So my favorite newspaper wants Gov. Andrew Cuomo to drag Mayor Bill de Blasio out of City Halland drop him on the curb — and, man, wouldn’t that be glorious!
Think Gov. Godzilla vs. Mayor Mothra, with ’Zilla ripping off ’Ra’s wings in the opening credits — then endlessly torturing the big fella just for the joy of it.
What? You say you’ve seen that one before? Ha. Haven’t we all?
De Blasio arguably is the worst thing to happen to New York City since the Brits chased George Washington off Manhattan in 1776.
Kaiser Wilhelm has stacked up many reasons to deep-six him — beginning with the “for sale” sign that went up on City Hall early on, to the slow advance of chaos in the streets and on the subways, to the ongoing bitter racialization of the city’s schools, and much, much more.
The mayor is going to have a lot to answer for when he leaves office — whenever that may be.
More’s the pity, but Cuomo went on TV Monday morning and — despite the wise counsel of this newspaper — made it clear that he prefers later to sooner. There was some sage, presumably high-minded head-nodding at that point, but who really knows why the governor does anything?
With Cuomo, politics always comes first, policy is optional — and, in this case, he simply intends to have de Blasio to kick around some more.
And then came this, which must have chilled de Blasio’s blood, delivered right after Cuomo told his television interviewers that the mayor’s job was safe:
“I will do my job. Anything you need in New York City, I am there — I am always there — and I’ll do my job the way I promised the people of the state that I will and the way I have. And it will be OK.”
Hey, Mr. Mayor, who needs Big Brother when you have a governor who promises to be “always there” for you? To do his job?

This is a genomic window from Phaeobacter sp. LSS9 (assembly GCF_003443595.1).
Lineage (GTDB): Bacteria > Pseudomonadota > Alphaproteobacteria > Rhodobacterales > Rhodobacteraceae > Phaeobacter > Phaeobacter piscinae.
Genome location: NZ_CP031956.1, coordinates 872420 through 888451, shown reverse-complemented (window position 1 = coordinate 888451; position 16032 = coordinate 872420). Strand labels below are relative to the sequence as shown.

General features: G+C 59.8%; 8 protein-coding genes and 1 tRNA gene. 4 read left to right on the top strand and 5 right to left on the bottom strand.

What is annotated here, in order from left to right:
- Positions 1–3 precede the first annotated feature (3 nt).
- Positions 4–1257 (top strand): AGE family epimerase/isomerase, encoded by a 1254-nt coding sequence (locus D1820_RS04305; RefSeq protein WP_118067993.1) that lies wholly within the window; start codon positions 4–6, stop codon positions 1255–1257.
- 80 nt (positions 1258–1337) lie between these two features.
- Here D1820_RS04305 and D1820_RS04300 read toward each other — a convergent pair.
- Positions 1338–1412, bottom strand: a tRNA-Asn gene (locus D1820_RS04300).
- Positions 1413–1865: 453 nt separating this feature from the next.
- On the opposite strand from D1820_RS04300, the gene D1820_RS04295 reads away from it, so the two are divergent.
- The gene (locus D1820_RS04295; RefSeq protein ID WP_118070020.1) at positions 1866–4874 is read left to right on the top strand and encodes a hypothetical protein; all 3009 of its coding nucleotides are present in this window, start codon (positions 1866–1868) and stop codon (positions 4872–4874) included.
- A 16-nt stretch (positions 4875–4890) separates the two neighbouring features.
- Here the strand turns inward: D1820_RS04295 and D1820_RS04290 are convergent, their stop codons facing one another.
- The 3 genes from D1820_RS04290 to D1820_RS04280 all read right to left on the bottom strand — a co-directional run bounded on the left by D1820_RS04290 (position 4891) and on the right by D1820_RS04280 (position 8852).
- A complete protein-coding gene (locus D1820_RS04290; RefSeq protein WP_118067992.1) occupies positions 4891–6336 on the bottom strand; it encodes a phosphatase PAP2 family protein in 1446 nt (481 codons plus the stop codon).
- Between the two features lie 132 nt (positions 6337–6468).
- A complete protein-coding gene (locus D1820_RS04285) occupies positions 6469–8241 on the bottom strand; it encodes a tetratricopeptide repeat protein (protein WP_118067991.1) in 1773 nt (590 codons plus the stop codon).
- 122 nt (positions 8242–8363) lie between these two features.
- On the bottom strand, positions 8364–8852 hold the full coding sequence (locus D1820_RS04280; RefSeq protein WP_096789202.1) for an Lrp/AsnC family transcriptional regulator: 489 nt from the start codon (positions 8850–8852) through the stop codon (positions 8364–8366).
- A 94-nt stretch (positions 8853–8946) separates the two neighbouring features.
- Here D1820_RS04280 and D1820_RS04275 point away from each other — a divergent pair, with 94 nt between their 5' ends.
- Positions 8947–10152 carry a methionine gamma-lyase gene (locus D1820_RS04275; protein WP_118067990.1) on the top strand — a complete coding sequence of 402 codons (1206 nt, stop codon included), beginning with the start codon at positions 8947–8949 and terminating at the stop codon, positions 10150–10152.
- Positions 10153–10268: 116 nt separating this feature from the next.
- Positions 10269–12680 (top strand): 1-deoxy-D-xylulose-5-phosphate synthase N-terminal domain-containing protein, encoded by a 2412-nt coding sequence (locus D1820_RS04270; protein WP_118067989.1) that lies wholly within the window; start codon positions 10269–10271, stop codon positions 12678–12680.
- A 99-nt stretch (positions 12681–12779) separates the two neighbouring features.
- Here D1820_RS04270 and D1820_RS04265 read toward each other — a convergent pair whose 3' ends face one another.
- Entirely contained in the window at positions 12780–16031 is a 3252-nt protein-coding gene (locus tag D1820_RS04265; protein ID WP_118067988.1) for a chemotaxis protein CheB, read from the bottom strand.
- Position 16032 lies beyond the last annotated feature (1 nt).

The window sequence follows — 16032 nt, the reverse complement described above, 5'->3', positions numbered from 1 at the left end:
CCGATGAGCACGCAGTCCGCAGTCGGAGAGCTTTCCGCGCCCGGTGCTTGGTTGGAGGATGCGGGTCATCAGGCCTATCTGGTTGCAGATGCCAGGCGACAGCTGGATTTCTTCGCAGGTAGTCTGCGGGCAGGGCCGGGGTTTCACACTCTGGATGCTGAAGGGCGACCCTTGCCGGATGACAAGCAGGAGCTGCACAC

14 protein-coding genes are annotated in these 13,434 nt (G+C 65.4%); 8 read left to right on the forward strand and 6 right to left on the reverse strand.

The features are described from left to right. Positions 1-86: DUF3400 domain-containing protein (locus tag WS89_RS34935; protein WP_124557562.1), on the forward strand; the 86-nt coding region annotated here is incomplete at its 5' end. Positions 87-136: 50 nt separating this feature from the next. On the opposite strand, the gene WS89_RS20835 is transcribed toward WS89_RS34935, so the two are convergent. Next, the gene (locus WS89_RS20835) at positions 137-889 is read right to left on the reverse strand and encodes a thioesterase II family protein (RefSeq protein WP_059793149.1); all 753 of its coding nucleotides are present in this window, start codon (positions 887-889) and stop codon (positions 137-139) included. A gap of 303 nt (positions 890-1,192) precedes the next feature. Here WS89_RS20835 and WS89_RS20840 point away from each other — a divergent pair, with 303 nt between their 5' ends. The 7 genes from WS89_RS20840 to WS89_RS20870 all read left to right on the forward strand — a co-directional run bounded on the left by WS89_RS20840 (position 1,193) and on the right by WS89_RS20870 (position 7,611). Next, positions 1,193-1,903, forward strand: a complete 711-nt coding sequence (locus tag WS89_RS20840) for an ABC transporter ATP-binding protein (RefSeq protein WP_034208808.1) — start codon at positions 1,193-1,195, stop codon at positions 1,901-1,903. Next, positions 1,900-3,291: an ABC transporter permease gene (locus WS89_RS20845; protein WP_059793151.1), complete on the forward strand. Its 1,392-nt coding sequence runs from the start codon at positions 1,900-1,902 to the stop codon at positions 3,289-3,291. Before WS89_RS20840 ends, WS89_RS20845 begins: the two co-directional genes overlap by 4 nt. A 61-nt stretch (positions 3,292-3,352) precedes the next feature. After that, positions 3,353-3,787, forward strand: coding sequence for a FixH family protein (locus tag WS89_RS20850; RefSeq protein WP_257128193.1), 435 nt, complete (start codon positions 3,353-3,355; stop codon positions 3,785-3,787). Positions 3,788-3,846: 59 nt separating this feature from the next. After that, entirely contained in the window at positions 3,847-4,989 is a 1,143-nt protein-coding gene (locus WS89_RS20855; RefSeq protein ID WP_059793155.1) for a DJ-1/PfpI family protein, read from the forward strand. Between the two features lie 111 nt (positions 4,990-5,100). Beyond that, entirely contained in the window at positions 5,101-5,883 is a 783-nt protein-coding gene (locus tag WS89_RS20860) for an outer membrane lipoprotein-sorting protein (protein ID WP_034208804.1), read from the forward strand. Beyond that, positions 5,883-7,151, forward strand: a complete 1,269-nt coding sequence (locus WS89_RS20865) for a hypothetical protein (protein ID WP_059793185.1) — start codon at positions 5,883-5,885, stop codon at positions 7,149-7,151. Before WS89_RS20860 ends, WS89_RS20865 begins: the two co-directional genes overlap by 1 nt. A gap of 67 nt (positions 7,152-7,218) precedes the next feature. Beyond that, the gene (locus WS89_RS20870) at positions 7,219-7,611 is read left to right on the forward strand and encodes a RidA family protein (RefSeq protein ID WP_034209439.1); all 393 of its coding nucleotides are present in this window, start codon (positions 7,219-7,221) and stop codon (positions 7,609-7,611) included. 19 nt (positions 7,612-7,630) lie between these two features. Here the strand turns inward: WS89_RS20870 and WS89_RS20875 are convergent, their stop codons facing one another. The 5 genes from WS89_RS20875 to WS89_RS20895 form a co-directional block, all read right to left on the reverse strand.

To make everything “OK”?
At your expense.
No governor has ever removed a New York City mayor — though Franklin Roosevelt came close with Jimmy Walker in 1932. And while the state Constitution is quite clear on the governor’s power to evict, the grounds for doing so are ill-defined. That is, not defined at all. Certainly there is no mention of “high crimes and misdemeanors” in that section of the document.
Presumably, then, a bill of particulars could be cobbled from de Blasio’s indolence, apathy, lack of attention to detail, chronic tardiness, inability to translate simple rhetoric into coherent policy, bizarre hard-left politics, ludicrous presidential ambitions and the fact that he’s a Red Sox fan.
(In a just world, the Red Sox bit alone would be sufficient.)
Plus Blas came within a whisker’s width of being indicted for campaign-finance violations — and seems to have learned nothing from the experience. So add that to the list.
Not a pretty picture.
But look at it from Cuomo’s perspective. He’s got to be wondering whether a sleepy, bad mayor might be better for him than a wide-awake, obnoxiously activist mayor.
De Blasio is leaving in a couple of years anyway, the potential replacement pool is belligerently woke — and a newly elected mayor with what’s sure to be an aggressive agenda would present Cuomo with inconvenient issues.
And that mayor would be much less likely than de Blasio to put up with Cuomo’s ceaseless bullying. Win-win for Albany’s apex predator.
Thus does de Blasio stay, the city’s slow decline continues and New York’s prospects for a high-drama, epically entertaining political summer go by the boards.
Gotham will survive all this — survive de Blasio — of course. After all, didn’t Gen. Washington make a comeback?
But it remains that Andrew Cuomo is no fun at all.
This piece originally appeared at the New York Post
Bob McManus is a contributing editor of City Journal. He retired as editorial page editor of the New York Post in 2013 and has since worked as a freelance editor, columnist, and writer.
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